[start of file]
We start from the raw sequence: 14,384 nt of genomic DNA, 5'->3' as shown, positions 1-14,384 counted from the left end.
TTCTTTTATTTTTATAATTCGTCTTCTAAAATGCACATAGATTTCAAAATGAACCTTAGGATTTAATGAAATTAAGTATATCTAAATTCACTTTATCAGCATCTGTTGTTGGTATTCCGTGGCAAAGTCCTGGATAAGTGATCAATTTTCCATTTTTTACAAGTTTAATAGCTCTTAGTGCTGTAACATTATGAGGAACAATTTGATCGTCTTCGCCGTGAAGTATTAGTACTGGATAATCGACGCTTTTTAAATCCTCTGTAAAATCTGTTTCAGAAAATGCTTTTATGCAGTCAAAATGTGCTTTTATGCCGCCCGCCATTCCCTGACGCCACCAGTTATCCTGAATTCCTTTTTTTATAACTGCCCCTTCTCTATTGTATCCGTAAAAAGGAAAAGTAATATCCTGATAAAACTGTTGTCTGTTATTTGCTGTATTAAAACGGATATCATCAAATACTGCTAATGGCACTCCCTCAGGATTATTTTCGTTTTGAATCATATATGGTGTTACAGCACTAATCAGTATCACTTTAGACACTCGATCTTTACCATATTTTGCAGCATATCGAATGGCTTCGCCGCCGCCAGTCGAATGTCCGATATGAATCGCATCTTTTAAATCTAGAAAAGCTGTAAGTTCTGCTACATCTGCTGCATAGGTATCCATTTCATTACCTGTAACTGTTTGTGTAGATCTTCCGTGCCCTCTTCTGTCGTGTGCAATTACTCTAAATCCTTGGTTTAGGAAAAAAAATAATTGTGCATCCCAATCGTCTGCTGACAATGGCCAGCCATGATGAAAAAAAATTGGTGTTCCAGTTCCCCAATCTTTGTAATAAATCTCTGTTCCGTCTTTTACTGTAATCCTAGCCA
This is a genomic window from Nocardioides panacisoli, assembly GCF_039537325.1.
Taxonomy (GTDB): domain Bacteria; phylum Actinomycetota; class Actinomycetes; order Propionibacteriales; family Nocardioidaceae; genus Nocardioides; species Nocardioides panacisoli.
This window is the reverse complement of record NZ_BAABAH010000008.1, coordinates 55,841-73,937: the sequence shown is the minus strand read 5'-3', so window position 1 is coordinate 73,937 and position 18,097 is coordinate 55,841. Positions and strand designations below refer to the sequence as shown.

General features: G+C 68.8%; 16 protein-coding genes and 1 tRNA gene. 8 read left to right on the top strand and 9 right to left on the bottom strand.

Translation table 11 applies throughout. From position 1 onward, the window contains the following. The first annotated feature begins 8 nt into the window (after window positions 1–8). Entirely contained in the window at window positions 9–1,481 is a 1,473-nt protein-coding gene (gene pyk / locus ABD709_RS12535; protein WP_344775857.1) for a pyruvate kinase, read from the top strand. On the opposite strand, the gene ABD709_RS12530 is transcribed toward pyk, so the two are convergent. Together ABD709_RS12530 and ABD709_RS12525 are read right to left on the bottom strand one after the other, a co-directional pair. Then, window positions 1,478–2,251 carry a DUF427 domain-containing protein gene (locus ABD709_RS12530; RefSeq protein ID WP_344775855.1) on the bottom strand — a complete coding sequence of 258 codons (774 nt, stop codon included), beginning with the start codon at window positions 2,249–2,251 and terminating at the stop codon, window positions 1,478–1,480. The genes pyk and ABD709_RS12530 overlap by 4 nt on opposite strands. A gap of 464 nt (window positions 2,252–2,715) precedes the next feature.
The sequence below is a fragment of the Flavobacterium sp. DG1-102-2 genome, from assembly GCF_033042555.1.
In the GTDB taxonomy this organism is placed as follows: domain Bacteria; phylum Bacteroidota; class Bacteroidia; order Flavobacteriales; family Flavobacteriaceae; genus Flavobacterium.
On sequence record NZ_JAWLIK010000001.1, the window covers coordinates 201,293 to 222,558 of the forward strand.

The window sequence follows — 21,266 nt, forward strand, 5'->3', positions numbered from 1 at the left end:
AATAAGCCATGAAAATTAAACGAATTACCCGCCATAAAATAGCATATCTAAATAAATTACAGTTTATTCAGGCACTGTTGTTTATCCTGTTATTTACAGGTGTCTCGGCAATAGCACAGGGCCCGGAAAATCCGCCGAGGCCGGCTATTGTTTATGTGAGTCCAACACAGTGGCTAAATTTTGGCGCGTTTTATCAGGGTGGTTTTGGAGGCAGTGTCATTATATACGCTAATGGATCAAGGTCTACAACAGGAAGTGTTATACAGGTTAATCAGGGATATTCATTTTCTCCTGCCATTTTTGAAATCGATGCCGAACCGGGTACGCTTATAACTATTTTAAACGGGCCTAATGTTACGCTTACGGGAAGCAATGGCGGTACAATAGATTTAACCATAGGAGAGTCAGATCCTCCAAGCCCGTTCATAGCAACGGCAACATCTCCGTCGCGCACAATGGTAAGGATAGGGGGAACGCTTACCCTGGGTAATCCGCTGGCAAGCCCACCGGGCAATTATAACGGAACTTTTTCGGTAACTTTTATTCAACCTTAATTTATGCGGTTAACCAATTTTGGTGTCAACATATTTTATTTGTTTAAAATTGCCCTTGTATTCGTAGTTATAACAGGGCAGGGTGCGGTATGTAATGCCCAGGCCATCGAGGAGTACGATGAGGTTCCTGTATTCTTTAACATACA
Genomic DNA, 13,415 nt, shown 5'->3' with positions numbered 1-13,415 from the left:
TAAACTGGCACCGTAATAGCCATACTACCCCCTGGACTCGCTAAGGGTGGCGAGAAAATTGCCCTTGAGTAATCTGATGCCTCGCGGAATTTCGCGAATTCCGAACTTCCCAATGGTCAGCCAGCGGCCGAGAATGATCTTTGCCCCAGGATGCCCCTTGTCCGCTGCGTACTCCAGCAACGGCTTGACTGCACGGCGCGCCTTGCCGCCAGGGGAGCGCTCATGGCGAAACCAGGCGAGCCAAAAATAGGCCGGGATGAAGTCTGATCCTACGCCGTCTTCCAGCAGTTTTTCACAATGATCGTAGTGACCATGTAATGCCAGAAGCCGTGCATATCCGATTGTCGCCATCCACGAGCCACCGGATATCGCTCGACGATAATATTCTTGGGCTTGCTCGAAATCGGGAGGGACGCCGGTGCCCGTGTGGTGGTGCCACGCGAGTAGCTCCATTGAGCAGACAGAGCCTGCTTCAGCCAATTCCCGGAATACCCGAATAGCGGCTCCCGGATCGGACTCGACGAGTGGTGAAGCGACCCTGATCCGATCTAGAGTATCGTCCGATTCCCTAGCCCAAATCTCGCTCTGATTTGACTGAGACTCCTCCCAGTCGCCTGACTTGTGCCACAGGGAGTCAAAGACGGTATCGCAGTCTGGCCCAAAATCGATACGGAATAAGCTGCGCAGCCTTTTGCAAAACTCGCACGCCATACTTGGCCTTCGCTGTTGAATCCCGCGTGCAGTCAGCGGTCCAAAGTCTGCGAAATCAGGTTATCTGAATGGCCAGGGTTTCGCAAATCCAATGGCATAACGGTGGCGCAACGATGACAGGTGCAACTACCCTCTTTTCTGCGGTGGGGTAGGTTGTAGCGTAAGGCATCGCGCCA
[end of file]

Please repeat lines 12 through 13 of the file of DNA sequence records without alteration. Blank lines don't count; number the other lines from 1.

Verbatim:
AATAAGCCATGAAAATTAAACGAATTACCCGCCATAAAATAGCATATCTAAATAAATTACAGTTTATTCAGGCACTGTTGTTTATCCTGTTATTTACAGGTGTCTCGGCAATAGCACAGGGCCCGGAAAATCCGCCGAGGCCGGCTATTGTTTATGTGAGTCCAACACAGTGGCTAAATTTTGGCGCGTTTTATCAGGGTGGTTTTGGAGGCAGTGTCATTATATACGCTAATGGATCAAGGTCTACAACAGGAAGTGTTATACAGGTTAATCAGGGATATTCATTTTCTCCTGCCATTTTTGAAATCGATGCCGAACCGGGTACGCTTATAACTATTTTAAACGGGCCTAATGTTACGCTTACGGGAAGCAATGGCGGTACAATAGATTTAACCATAGGAGAGTCAGATCCTCCAAGCCCGTTCATAGCAACGGCAACATCTCCGTCGCGCACAATGGTAAGGATAGGGGGAACGCTTACCCTGGGTAATCCGCTGGCAAGCCCACCGGGCAATTATAACGGAACTTTTTCGGTAACTTTTATTCAACCTTAATTTATGCGGTTAACCAATTTTGGTGTCAACATATTTTATTTGTTTAAAATTGCCCTTGTATTCGTAGTTATAACAGGGCAGGGTGCGGTATGTAATGCCCAGGCCATCGAGGAGTACGATGAGGTTCCTGTATTCTTTAACATACA
Genomic DNA, 13,415 nt, shown 5'->3' with positions numbered 1-13,415 from the left: